Thursday, 21 April 2011

Tipp-Ex and Letraset: From a Fanzine to a Blog

I'm muddling through this Blog thing, as you might have guessed, and in the process of setting it up it took me back to the early to mid-80's when I used to put together a fanzine called "Out Of Step". I was in a band at the time and originally we thought doing a spin-off magazine might be a good way of promoting us whilst throwing in a few of our interests along the way. I got hooked on it and it grew from there to include reviews and interviews with other bands and general articles - swapping contacts and helping to promote other like-minded souls. I then started releasing cassettes of bands featured in the fanzine and it opened up a whole world of cooperation between bands and other fanzine editors, actually editor sounds a bit too grand..."makers" would probably be more appropriate. I was on a Youth Opportunities Program - funnily enough the Careers people didn't think I was being serious when they asked what I wanted to do and I replied "play bass like Jean Jacques Burnel" - and I used to sneak into the office after working hours with my letraset, tipp-ex, stapler, glue, a stack of photos and cuttings and position myself at the typewriter.

Even back then the technology was too much for me as most of the evening would then be spent kicking and un-jamming the laser printer or trying to work out the best way to get the double-sided copying to work, always a tricky feat. I would then take a carrier bag full of the finished fanzines to gigs and try and palm them off to people in the queue outside or approach likely looking suspects at the bar like some sort of punk rock Arthur Daley,  "pssst, do you wanna buy a fanzine? Only 20p guv". It used to work though, there was a big appetite for fanzines at the time, some bands would make a point of only speaking to fanzines as they "didn't trust The Press" or was it "The Man"? No, mainly it was "The System", so it might be the only chance you had to read an interview or catch up on a band's news.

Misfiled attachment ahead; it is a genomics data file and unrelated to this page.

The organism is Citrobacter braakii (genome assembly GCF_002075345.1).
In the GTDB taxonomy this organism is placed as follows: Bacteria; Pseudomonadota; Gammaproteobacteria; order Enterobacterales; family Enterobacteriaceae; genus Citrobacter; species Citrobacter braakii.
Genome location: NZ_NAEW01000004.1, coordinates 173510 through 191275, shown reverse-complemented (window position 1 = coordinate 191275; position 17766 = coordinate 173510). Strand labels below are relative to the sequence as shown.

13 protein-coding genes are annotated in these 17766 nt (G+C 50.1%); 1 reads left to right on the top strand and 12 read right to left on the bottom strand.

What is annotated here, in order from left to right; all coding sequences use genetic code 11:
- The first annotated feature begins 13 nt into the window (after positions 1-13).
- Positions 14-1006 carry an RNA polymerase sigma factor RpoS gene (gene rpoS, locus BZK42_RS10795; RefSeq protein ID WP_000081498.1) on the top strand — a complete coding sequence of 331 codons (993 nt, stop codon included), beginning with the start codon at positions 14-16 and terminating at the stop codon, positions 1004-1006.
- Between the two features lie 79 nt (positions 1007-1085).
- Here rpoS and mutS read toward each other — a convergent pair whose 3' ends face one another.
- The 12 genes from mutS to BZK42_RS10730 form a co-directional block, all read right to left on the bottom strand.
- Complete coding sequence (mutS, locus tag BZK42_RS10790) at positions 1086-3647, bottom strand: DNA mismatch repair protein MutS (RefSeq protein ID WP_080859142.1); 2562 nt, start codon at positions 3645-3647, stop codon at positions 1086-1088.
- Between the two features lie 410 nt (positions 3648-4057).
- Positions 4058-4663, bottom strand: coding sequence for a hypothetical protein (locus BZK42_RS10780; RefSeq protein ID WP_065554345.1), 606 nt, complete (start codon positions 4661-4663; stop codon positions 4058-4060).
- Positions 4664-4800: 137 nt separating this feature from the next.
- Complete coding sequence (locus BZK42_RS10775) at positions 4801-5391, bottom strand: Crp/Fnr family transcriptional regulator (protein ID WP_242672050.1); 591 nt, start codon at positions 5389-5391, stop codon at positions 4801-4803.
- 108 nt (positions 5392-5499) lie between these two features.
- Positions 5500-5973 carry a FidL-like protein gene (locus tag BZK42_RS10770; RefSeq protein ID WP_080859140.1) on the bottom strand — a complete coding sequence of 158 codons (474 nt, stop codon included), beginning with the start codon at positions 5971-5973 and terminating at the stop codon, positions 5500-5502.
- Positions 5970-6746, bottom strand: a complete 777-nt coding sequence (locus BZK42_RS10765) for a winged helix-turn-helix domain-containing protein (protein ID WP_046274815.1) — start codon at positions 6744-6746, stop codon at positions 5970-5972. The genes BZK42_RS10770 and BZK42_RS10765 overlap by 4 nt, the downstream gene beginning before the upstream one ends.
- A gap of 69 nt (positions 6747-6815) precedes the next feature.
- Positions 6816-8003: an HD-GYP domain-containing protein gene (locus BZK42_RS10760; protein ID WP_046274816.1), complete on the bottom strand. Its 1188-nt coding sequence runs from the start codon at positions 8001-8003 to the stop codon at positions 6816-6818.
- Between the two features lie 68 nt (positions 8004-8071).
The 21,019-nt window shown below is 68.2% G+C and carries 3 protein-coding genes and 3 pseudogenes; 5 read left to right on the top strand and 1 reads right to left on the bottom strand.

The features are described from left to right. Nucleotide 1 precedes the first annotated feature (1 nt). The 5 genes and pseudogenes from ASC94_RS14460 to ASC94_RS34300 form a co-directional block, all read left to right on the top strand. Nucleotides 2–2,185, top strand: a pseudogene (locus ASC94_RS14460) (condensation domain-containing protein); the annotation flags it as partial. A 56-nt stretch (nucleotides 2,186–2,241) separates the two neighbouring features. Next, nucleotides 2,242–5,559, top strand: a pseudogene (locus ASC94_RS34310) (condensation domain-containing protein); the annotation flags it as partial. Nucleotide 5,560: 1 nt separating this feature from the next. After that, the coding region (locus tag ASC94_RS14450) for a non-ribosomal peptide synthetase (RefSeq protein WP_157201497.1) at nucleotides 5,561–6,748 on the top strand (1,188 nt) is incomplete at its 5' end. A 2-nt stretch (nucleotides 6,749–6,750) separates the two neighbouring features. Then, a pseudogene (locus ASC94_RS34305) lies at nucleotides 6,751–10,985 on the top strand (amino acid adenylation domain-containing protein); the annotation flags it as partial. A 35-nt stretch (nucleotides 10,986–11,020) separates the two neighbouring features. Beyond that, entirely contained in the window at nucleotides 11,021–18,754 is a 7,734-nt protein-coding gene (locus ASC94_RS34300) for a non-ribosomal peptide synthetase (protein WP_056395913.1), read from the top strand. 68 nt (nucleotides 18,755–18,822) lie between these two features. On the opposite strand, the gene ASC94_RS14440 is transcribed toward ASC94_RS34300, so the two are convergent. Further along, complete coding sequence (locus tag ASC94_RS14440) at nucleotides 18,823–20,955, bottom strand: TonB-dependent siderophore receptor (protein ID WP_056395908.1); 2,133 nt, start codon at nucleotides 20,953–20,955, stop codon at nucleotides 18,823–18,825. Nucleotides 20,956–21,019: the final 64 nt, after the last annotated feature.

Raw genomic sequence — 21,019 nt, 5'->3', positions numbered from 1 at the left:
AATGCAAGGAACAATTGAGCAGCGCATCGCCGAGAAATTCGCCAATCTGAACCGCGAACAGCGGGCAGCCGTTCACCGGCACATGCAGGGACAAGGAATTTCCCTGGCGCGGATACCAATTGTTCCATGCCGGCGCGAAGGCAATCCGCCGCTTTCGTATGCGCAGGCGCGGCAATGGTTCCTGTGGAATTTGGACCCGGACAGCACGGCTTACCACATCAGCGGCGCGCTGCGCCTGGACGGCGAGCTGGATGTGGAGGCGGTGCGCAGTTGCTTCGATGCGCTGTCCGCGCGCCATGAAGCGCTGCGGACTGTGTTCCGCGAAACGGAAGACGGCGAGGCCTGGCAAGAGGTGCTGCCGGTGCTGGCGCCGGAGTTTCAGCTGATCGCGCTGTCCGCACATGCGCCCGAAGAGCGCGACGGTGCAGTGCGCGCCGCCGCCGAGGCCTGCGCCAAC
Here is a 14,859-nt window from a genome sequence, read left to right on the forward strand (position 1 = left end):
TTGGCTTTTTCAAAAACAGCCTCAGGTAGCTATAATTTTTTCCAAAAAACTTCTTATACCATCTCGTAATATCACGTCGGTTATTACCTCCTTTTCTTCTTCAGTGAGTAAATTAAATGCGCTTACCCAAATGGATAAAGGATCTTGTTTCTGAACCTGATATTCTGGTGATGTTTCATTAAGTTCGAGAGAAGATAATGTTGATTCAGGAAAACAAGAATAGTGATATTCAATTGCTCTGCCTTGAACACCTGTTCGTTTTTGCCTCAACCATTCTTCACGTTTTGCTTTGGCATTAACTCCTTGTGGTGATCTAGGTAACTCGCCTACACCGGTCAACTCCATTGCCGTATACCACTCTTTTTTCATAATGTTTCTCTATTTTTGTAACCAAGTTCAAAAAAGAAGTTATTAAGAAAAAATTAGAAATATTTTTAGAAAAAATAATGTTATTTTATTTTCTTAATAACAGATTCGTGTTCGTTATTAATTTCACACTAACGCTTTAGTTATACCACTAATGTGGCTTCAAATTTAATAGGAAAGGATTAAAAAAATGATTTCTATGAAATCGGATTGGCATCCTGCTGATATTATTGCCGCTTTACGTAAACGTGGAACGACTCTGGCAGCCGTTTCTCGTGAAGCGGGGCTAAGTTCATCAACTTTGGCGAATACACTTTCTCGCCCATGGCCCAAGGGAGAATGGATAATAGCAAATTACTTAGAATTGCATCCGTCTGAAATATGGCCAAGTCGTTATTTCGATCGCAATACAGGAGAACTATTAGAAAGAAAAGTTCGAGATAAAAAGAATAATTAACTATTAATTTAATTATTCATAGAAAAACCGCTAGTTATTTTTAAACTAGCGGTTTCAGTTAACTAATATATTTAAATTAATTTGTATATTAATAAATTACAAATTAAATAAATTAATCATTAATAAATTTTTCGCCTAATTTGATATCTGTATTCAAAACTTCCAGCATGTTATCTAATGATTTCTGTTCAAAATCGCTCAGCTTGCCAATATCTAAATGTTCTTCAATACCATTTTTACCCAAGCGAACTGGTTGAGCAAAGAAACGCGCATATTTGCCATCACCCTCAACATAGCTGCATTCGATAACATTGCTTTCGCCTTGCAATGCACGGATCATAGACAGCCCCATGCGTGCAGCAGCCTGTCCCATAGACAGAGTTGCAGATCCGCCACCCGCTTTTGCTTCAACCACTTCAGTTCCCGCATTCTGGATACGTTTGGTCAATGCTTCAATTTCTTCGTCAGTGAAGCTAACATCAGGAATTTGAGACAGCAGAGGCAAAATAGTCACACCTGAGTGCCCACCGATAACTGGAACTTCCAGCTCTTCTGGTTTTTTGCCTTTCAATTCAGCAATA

Otherwise the fanzines would be sold at our own gigs or mail-order via adverts in the Melody Maker or mentions in other fanzines and it was always very satisfying when you received a letter from overseas such as Germany or Japan. Usually these didn't include the regulation SAE either so you'd be out of pocket straight away as the postage would be far more than the cost of the fanzine itself.  It certainly wasn't a profit making enterprise put it that way.

Although the technology may have changed enormously over the years, I can certainly see the similarity between today's Blog culture and that of the old-school fanzines of the early 80's, when I first brandished my Tipp-Ex and Letraset.

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